If you’re considering filing for bankruptcy under Chapter 13, one of the questions you may have is how long it will take to get approved for a reorganization plan. The answer depends on several factors including the complexity of your case and the efficiency of the court system in your area.
In general terms though, it can take anywhere from several weeks to several months to get approved for a Chapter 13 reorganization plan. Here’s what you need to know about the process.
Preparing Your Petition
Before you can file for Chapter 13 bankruptcy, you’ll need to prepare a petition that includes detailed information about your financial situation. This includes lists of all your assets and liabilities, as well as information about your income, expenses and debts.
Once you’ve prepared your petition, you’ll need to file it with the bankruptcy court in your area. The court will charge a filing fee (currently $310) which must be paid at the time of filing.
After you’ve filed your petition, an automatic stay will go into effect. This means that most collection actions against you will be stopped while your case is pending.
Meeting With Creditors
About four to six weeks after filing your petition, you’ll be required to attend a meeting with creditors called a “341 meeting.” At this meeting, creditors can ask questions about your financial situation and make objections if they believe there are issues with your case. However, if you have a bankruptcy attorney in Montgomery helping you along the way then they will be there to assist you at the hearing.
While this meeting is typically held within four to six weeks after filing for bankruptcy, it can sometimes take longer depending on scheduling conflicts or other issues. Once the meeting is complete though – assuming no additional information or documents are requested – then approval could come shortly afterwards.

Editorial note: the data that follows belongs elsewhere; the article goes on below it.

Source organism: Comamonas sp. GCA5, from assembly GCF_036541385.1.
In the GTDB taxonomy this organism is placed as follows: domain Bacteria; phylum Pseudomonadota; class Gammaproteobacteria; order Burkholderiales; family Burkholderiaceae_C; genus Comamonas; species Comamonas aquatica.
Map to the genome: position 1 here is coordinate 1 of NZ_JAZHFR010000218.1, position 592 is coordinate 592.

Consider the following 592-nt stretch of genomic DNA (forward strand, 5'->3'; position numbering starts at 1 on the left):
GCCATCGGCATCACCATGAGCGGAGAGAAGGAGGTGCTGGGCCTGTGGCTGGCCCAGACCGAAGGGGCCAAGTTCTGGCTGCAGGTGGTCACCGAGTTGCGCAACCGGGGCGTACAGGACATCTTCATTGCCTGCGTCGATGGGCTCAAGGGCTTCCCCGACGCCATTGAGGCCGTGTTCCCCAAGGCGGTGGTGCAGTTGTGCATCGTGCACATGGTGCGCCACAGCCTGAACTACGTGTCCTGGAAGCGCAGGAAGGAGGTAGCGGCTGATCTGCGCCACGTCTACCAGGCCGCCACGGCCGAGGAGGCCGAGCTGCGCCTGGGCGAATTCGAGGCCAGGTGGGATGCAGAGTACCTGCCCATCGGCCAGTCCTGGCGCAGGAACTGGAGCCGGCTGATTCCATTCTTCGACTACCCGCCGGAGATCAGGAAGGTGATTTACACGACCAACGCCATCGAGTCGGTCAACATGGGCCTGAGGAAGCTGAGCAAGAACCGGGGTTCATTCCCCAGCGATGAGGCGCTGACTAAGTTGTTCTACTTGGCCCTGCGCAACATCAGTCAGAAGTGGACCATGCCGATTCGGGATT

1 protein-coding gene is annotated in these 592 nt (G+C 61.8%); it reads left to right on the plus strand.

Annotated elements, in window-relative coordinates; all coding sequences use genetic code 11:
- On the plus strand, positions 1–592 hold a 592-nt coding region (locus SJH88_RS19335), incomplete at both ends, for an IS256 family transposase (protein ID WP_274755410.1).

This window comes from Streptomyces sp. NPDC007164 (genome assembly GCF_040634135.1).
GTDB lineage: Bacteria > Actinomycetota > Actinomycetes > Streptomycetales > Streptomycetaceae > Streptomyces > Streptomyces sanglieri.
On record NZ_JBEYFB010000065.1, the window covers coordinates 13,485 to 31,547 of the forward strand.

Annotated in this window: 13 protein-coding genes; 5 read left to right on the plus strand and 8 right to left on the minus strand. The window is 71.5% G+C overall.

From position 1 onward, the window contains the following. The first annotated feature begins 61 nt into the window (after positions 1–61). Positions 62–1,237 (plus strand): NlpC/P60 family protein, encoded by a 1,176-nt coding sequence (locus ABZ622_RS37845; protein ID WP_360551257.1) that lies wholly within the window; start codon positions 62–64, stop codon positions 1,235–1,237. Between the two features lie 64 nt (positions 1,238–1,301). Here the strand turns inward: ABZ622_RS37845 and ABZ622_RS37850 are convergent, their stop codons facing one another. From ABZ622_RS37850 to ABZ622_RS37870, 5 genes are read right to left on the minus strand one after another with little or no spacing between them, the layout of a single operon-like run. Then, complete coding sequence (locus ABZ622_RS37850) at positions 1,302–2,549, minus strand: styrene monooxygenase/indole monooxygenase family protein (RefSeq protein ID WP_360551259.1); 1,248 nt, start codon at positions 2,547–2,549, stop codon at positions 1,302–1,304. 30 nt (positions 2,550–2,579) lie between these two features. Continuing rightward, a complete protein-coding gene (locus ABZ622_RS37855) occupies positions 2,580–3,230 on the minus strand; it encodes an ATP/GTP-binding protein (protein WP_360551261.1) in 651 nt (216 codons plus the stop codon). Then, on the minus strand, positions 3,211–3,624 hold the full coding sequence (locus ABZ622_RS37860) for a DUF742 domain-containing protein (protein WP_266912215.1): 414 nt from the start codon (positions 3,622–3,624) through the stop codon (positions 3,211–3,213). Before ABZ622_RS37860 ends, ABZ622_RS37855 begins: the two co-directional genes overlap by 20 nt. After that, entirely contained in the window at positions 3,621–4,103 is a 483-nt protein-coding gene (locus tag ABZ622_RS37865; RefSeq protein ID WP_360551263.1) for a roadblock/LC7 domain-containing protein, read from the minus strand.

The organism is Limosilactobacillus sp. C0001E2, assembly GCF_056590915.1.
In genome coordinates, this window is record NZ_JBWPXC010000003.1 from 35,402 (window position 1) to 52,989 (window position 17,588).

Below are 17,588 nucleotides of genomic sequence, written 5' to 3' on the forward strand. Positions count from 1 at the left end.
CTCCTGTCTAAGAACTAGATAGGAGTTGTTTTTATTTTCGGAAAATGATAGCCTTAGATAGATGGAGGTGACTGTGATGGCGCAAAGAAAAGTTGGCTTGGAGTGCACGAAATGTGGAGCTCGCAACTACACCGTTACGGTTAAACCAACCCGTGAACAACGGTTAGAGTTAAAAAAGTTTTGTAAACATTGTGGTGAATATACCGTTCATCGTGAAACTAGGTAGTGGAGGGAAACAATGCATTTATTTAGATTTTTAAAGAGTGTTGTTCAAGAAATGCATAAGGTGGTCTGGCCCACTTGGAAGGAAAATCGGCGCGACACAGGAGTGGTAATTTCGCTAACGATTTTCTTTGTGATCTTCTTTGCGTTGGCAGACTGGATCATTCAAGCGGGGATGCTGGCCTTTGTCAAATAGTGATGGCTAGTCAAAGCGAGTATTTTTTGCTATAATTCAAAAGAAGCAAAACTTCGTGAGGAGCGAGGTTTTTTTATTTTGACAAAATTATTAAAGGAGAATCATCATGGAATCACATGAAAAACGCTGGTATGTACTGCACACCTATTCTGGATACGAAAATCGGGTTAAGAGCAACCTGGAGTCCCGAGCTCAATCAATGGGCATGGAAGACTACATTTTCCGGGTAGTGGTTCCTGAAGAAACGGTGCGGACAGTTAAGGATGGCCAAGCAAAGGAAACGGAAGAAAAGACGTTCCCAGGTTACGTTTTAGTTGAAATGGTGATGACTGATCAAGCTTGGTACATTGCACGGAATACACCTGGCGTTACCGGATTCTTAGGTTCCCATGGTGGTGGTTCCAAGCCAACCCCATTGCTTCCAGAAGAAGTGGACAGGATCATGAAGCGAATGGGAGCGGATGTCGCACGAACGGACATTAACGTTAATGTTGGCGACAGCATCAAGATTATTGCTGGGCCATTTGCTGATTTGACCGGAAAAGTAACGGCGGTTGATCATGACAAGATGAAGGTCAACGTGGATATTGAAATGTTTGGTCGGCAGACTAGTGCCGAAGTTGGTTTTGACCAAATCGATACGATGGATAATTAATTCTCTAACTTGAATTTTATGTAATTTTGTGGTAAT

Submitting A Plan
After the creditor’s meeting has been held and any objections have been addressed (if applicable), it’s time to submit a proposed reorganization plan. This plan outlines how much money you’ll pay each month towards paying off debts over a three-to-five year period.
The length of time required for approval varies but some courts may require that payment plans be submitted within 14 days following creditor meetings while others may give up to 45 days.
The plan must also include details about how secured debts (such as mortgages or car loans) will be handled during this repayment period. Unsecured creditors (like credit card companies) usually receive only partial payment under these plans since they are lower priority than secured creditors who hold liens on property such as homes or cars.
A trustee assigned by the court will review the proposed plan and make recommendations based on whether it meets legal requirements set forth in Bankruptcy Code sections 1322(a) & (b). If everything checks out according to their standards then approval should follow soon thereafter barring any further complications like objections from creditors or trustees themselves questioning certain aspects of payment schedules etc., which could extend approval times beyond expectations by adding new negotiations back into play between parties involved in case proceedings themselves!
Once the trustee approves the proposed plan, there will be another hearing called a confirmation hearing where both debtors and creditors have an opportunity to object (if they wish). Assuming no objections arise at this stage either then confirmation should follow shortly thereafter allowing debtor(s) relief from eligible debts included in their approved payment schedule!
Getting approved for a Chapter 13 reorganization plan takes time but can provide significant relief from overwhelming debt when successful! While every case is unique, so too are timelines associated with each individual scenario; however knowing what steps need to be taken before submitting plans gives better understanding regarding potential wait times involved throughout the entire process! Remember though – consulting with an experienced attorney familiar with bankruptcy laws remains a key element towards making informed decisions throughout the entirety of proceedings involved with filing under chapter thirteen guidelines!